Monday, December 7, 2009

A Side Note on Immigration

I got wrapped up into a lengthy debate today on immigration at the blog of my friend and illustrious economist Bob Murphy.  I thought it was a good conversation, so I'm going to post of my comments and some other responses.

Bob's post and my thoughts are in response to a Cato Institute web video that included a question answer session with famous libertarian economist and blogger Tyler Cowen.  [He notes these comments here] His comments set off a firestorm of anger amongst some of the intellectual libertarians, but I'm not concerned with those issues.  Among them were some sharp rebukes of those who are anti-immigrant.  While I have no time for xenophobic anger or violence, I am becoming increasingly aware that the nativist argument is actually fairly sound.

Def. Nativist - someone who wants to maintain the purity of ones own culture.

Def. Minarchist - referring to minimal or very small government

I am pro-immigration. I believe in open borders. The best way to ensure freedom is to allow people to choose their government. Competition will shrink the size of the state.

However, I have seen noone make a good argument against nativism. Not that I subscribe to the argument, but I don't have a slam dunk reason against it.

My basic nativist argument is this:

You have a democratic minarchist state. The country flourishes economically. Millions of people around the world want to come and enjoy the economic benefits. The minarchist state opens its borders, letting in millions of hard working people who happen to be statists. The minarchist state slowly disappears as the statist immigrants become an increasing part of the voting population.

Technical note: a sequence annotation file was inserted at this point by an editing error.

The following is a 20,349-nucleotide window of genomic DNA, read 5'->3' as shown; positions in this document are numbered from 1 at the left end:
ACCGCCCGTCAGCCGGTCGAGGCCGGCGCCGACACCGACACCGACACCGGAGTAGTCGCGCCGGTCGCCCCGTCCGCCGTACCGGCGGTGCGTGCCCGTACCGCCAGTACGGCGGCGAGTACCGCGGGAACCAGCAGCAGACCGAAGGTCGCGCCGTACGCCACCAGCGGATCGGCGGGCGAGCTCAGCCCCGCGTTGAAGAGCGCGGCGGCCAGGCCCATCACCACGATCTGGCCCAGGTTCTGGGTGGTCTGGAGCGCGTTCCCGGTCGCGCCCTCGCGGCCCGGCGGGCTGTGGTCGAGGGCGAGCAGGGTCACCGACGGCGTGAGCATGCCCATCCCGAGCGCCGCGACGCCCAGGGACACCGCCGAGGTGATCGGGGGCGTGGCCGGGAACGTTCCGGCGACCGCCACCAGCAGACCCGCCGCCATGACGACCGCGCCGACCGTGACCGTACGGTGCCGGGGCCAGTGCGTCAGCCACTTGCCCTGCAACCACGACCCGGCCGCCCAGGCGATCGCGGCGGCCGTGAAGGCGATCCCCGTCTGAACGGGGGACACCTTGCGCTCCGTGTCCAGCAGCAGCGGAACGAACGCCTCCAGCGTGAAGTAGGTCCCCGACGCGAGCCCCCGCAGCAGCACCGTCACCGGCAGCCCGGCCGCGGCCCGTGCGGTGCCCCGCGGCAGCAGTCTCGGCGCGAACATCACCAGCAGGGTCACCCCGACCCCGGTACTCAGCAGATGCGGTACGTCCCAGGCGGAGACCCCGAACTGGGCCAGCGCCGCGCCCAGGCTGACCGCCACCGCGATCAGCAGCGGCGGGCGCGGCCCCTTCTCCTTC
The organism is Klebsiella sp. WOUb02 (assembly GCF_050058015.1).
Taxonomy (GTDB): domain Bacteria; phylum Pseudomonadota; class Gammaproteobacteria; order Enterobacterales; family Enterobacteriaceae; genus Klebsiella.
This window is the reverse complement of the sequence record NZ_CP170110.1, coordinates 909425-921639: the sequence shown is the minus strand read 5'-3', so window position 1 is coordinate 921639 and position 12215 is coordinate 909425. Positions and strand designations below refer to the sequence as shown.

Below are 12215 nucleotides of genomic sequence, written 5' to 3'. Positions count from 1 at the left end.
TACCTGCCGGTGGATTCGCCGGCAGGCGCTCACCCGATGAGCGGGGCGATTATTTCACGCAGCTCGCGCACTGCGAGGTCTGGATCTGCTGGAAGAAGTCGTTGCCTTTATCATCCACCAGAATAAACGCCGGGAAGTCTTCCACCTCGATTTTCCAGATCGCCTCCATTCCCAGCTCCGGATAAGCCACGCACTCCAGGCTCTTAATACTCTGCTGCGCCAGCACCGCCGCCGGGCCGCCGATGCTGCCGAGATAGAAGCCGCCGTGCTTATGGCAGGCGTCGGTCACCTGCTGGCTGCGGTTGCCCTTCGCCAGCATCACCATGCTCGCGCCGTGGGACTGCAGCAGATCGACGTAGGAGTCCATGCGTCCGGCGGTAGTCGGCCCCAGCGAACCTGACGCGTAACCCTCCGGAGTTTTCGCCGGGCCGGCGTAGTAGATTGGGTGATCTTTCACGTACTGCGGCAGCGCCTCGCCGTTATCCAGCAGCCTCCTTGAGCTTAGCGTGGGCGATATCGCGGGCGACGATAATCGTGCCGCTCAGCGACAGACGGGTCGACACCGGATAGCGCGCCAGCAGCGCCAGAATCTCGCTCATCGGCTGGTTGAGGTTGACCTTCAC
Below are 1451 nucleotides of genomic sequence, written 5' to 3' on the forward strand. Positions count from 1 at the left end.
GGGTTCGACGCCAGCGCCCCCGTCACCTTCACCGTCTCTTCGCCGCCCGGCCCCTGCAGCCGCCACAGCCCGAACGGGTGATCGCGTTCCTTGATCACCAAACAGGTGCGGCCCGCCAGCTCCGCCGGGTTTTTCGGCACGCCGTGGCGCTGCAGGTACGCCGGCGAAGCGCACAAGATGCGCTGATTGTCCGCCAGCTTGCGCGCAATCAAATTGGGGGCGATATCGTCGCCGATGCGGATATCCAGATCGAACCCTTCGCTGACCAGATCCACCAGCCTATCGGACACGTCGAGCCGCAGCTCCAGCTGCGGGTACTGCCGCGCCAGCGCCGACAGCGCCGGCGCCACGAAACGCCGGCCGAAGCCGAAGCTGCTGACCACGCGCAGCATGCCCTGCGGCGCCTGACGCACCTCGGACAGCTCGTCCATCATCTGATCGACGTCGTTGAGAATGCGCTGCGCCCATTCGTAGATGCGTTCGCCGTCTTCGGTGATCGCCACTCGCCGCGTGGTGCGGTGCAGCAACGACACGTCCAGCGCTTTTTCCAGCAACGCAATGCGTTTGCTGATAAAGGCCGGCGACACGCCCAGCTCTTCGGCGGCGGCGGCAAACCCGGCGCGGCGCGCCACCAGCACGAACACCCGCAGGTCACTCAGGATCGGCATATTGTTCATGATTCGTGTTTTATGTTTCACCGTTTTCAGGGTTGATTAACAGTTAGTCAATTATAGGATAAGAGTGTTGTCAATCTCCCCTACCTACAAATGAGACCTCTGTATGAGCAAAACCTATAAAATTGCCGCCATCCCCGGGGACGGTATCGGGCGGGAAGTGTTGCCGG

Blackadder adds:

The issue isn't whether every immigrant will be highly statist, but whether immigrants are likely to be more statist on average. That immigrants are likely to be more statist (and that this effect can last generations) is, I think, amply demonstrated by history.

Then Taylor:

"Is it also possible that these statists, once they arrive and are saturated by a non-statist society, will begin to adopt different principles, rather than the other way around?"

Then Me Again:

Sure, that's possible, but I lean towards Tyler Cowen's comment that culture is "sticky". Voting patterns amongst certain demographics tend to change very slowly over time.

While I am still not a nativist, I can understand their viewpoint.  I won't agree with bigotry anyone who disrespects immigrants as individuals, but for now, I can't really tear down the arguments as I have presented it.


Brian Phillips said...

The real issue isn't the principles held by the immigrants, but the principles held by the nation to which they immigrate.

Consider a group of rapid totalitarians immigrating to a nation that explicitly respects and protects individual rights. The totalitarians will not have the means to implement their ideas. They can't do it with ballots--individual rights prohibit anyone, including government, from initiating force. They can't do it with force, because they then become criminals who will be thrown in jail.

In short, if a nation respected and protected individual rights, the ideas of the immigrants are irrelevant.

Brian Shelley said...

I'll agree that our constitution and its delineation of rights has definitely slowed the growth of the state, I do think that immigration has had a small effect. Over the years the interpretation and enforcement of those rights has changed and been watered down.

In what way was our constitution inadequate to protect individual rights?

Brian Phillips said...

There were numerous aspects of the Constitution that actually violated individual rights. Slavery is the most obvious. The right to regulate commerce is another. We really need an amendment that prohibits laws that interfere with economic freedom.

But even a perfect document would not and could not stand up to philosophic corruption.

jbcobb said...

Isn't there a bigger issue here, addressed many times by Dr. Ron Paul, regarding the principles held by our republic? While the idea of open borders was sane in years gone by, we have mutated into a large centralized socialist state which provides incentives for illegal health care, money for the unemployed and under-employed, and a myriad of other social programs. As people flood in, to work or to live off our manna from hell, our governmental resources are sapped and budgets are placed under severe stress. This, of course, creates resentment of certain groups.

We should profess a desire for open trade and limited and reasonable immigration, but not until leviathan has been slain.

Brian Shelley said...


The money is often times exaggerated, but you have a valid point on resentment. It's not always the reality of injustice, but the perception.